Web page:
CHICAGO -- Jim Thome never really thought about becoming a baseball analyst or a member of the media when he was putting together a Hall of Fame-caliber career over 22 seasons on the field.But when the opportunity arose for Thome to join MLB Network as an on-air personality on a
CHICAGO -- Jim Thome never really thought about becoming a baseball analyst or a member of the media when he was putting together a Hall of Fame-caliber career over 22 seasons on the field.
But when the opportunity arose for Thome to join MLB Network as an on-air personality on a part-time basis, the affable slugger was excited for the challenge. Thome will be appearing as an analyst across the network's studio programming, making his debut on MLB Tonight on Monday, May 1 at 5 p.m. CT alongside former teammate Sean Casey and host Fran Charles.
Thome worked with Casey when he spent three days as a guest analyst on MLB Network in February.
"I loved it," Thome said on Wednesday, speaking in the White Sox dugout. "Really what it is is just sitting around and talking baseball and sharing input that you've learned.
"It's a great group of people that share great knowledge of the game. I love baseball. I think being around baseball and talking hitting and maybe sharing some of the stuff that I learned over a 22-year career, maybe to help kids, coaches, just in general maybe share a little input.
"[I learned] a lot of stuff from a lot of great people, Hall of Famers that are on the show," Thome said. "Players that I played with, players that I competed with. And to me the biggest thing, when you leave the game, you miss that teammate-camaraderie atmosphere that I think this gives you."
Thome continues on as a special assistant to White Sox general manager Rick Hahn, with a plan in place for him to go see some of the team's Minor League affiliates soon. Balancing the White Sox job, which he has held since 2013 -- alongside being a husband and father to his two kids -- stood as the most important factors in adding on this new task for the man with 612 home runs, 1,583 runs scored, 1,699 RBIs and 1,747 walks.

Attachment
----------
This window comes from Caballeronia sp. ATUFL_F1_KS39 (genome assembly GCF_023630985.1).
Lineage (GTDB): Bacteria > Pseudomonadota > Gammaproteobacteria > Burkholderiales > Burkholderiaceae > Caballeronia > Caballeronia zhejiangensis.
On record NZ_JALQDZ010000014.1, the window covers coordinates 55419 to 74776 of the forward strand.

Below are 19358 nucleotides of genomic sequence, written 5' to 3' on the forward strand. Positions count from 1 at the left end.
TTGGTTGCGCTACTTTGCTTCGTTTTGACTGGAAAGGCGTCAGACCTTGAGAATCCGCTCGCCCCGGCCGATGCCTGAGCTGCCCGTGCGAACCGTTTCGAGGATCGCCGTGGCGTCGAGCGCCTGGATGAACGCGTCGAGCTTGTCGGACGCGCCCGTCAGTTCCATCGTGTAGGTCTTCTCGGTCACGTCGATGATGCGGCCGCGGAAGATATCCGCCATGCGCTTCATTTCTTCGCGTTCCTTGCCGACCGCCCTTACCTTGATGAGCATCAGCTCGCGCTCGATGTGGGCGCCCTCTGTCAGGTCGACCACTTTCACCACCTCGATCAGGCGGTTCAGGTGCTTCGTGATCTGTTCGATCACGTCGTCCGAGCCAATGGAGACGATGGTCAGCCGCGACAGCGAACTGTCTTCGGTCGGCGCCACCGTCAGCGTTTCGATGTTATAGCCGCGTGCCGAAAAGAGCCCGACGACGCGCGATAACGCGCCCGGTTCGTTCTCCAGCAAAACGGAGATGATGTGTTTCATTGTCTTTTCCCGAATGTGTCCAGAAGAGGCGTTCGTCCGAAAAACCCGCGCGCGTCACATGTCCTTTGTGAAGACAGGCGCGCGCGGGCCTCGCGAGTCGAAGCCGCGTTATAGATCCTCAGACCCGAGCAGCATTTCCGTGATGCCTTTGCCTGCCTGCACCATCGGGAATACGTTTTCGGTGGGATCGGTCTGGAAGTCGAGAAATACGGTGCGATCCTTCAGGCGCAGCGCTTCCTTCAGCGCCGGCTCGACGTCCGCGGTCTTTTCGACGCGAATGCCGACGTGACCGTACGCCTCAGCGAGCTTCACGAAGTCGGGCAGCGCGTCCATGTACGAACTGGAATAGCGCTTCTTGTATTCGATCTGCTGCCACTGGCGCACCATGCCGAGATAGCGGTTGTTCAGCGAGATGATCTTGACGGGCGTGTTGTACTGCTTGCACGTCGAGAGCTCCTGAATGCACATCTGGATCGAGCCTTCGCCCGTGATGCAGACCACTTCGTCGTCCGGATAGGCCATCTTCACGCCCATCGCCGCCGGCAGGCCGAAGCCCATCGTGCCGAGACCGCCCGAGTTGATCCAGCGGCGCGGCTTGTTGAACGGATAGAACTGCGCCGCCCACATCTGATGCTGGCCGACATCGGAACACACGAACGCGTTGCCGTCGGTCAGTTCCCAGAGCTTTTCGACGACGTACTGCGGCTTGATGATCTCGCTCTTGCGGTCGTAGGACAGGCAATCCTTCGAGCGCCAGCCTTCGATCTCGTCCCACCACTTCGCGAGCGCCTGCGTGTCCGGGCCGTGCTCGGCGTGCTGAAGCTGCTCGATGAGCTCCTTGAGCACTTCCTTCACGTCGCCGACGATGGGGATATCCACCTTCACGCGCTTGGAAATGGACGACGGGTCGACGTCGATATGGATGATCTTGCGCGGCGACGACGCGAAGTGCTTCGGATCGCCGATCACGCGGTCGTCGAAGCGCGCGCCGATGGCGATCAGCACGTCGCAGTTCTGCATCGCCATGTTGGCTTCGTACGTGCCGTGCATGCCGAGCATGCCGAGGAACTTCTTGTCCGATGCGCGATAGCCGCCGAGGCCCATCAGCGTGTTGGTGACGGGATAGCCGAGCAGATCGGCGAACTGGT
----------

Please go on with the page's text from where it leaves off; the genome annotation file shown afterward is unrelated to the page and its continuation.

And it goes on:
Hahn, executive vice president Ken Williams and chairman Jerry Reinsdorf were very supportive of the move for Thome, who is eligible for Hall of Fame election in 2018. The man who played for Cleveland, the Phillies, the White Sox, the Dodgers, the Twins and the Orioles feels as if he has a great deal to share.
"I'll learn, ask questions, as I do here," Thome said. "The biggest thing in anything is don't ever be afraid to ask questions and listen. In any job, you need to listen.
"Being around Studio 42 is great. Billy Ripken does a great job. John Smoltz obviously has done a great job on the pitching and him with [Dan] Plesac as well. Being around Sean [Casey], from the hitting end, Carlos Pena does a nice job.
"So, learning and I've got a lot of drills I did when I played. If I can teach that to the game, but also maybe do our youth side of the sport and also the college side. Maybe you say something that helps a player and he goes out and does well. That's what it's all about."
Scott Merkin has covered the White Sox for MLB.com since 2003. Read his blog, Merk's Works, follow him on Twitter @scottmerkin, on Facebook and listen to his podcast.